This interview took place nine years ago in February 2006, just before Napolitano was elected President of the Italian Republic and carried on an exceptional mandate of nine years instead of seven. Now he has resigned after an outstanding performance as President, and gone back to his job of Life Senator. I wish him all the best and I want to express my gratitude for what he did as arbiter of Italian politics in such a troublesome period. I wish him well, and also to his wife Signora Clio in their new life.
Giorgio Napolitano, what do you think about your new role as Senator for life?
For me it’s something that has come about very late. I spent thirty-eight years in the Chamber of Deputies, and I always frequented the Senate from outside, except when I was president of the Chamber of Deputies and Spadolini was President of the Senate, and when I was Interior Minister. As a novice, I had an old image of the Senate. I thought it was a place of more filtered debate, however, I found that the climate here is also heated and this makes debate more difficult.
What does it mean to be a Senator for life?
I am have no restrictions in terms of representation, neither by a constituency nor by a party. I am free to make my own determinations. I feel a responsibility to make decisions in the interest of the institutions.
You are still on the national council of the DS (Democrats of the Left).
I haven’t played any kind of active role for many years. I have the pleasure of being far removed from the management of the electoral register. Of course I’m close to the Ulivo (Olive Tree) coalition and the centre left, but I’m also used to being a guarantee.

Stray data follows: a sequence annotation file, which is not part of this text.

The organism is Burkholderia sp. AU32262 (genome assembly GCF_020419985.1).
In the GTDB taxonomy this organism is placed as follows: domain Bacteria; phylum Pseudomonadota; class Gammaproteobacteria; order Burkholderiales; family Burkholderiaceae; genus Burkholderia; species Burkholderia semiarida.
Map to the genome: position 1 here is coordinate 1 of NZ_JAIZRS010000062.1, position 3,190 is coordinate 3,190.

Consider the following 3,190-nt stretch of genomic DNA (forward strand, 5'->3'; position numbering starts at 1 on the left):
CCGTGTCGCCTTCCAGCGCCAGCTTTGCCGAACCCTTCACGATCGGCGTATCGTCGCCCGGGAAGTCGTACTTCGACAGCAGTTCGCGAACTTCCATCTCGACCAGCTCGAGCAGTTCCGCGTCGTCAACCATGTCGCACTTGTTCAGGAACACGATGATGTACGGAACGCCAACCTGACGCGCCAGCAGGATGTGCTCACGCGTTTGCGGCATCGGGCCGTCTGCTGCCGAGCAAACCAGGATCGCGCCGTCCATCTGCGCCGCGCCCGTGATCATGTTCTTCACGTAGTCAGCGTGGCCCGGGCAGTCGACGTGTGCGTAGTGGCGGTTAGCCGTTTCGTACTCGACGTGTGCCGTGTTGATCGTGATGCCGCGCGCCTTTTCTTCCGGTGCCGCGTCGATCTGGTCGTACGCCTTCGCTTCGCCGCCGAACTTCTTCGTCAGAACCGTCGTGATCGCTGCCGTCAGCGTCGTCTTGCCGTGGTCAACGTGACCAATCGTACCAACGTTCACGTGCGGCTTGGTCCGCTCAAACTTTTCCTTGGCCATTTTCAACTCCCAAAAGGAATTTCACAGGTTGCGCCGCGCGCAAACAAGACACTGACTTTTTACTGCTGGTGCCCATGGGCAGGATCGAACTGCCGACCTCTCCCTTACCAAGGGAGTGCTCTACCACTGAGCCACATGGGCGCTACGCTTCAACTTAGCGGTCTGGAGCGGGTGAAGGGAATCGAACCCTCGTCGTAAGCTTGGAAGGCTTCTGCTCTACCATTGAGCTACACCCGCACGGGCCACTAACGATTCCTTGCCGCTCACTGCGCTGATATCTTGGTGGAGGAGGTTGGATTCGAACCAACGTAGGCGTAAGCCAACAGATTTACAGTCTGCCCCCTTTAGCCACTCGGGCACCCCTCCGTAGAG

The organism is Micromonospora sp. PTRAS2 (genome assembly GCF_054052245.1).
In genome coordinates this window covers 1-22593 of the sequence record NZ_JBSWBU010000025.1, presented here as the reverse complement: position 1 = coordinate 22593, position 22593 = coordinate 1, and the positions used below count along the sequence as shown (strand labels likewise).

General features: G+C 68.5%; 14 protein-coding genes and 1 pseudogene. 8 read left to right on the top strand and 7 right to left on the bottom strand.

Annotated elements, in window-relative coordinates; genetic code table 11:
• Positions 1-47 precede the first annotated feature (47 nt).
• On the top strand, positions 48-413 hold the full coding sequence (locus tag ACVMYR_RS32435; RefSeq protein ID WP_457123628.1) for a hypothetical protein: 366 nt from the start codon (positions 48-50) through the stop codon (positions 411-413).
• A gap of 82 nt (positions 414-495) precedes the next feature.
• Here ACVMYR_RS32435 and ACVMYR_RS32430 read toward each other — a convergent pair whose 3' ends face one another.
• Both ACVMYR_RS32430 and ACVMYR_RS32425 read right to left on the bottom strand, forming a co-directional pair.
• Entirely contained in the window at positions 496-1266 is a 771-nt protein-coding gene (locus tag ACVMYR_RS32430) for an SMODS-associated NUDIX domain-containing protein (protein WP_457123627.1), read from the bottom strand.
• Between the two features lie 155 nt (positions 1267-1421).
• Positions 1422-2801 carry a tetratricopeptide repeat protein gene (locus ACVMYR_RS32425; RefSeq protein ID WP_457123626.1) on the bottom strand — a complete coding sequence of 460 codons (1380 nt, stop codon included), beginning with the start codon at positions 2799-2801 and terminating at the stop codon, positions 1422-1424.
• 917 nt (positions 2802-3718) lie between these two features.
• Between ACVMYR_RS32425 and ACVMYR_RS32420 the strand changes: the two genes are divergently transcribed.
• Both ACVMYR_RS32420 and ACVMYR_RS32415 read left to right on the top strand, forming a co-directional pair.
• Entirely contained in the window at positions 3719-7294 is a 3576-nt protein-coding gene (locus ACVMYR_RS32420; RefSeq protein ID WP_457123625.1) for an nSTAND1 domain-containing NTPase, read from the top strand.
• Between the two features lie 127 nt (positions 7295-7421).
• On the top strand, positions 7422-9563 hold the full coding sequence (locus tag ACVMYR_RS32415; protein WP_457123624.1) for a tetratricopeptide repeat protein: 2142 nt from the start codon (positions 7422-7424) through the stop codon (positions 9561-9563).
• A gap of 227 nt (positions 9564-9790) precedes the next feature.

What do you do during the electoral campaigns?
I talk about this in my autobiography “From the Italian Communist Party to European Socialism. A Political Autobiography.” Even before becoming Senator for life – if for no other reason than my age – I preferred to offer reflections as opposed to active involvement in political debates.
What do you think about the left today?
It is strongly influenced by an electoral system that has been perversely twisted by this latest law. I have always defended the Mattarella Law [which replaced the previous system of proportional representation in elections to the Senate and which was itself replaced in 2005 with a radically different system], also because as president of the Chamber of Deputies, I helped enact it. I think that a return to the proportional system could have been implemented following the German model. But with a necessary obligation to form coalitions on one hand, and the introduction of a majority premium on the other hand, what happens is that one side or the other is pushed to desperately seek a marginal portion of votes. This leads to very heterogeneous coalitions, and this has a negative effect on the clear nature of political functions and the transparency of debate. Everyone needs that one per cent more that can be found on the political market.
Was politics better when you were young?
Yes, because even with fixed ideologies, rigidity, and fallacies, there were also great motivations for political commitment. Whether one was Catholic, liberal, republican, socialist, or communist, there was an overall sense of the mission in terms of doing politics, and a much greater sense of the state.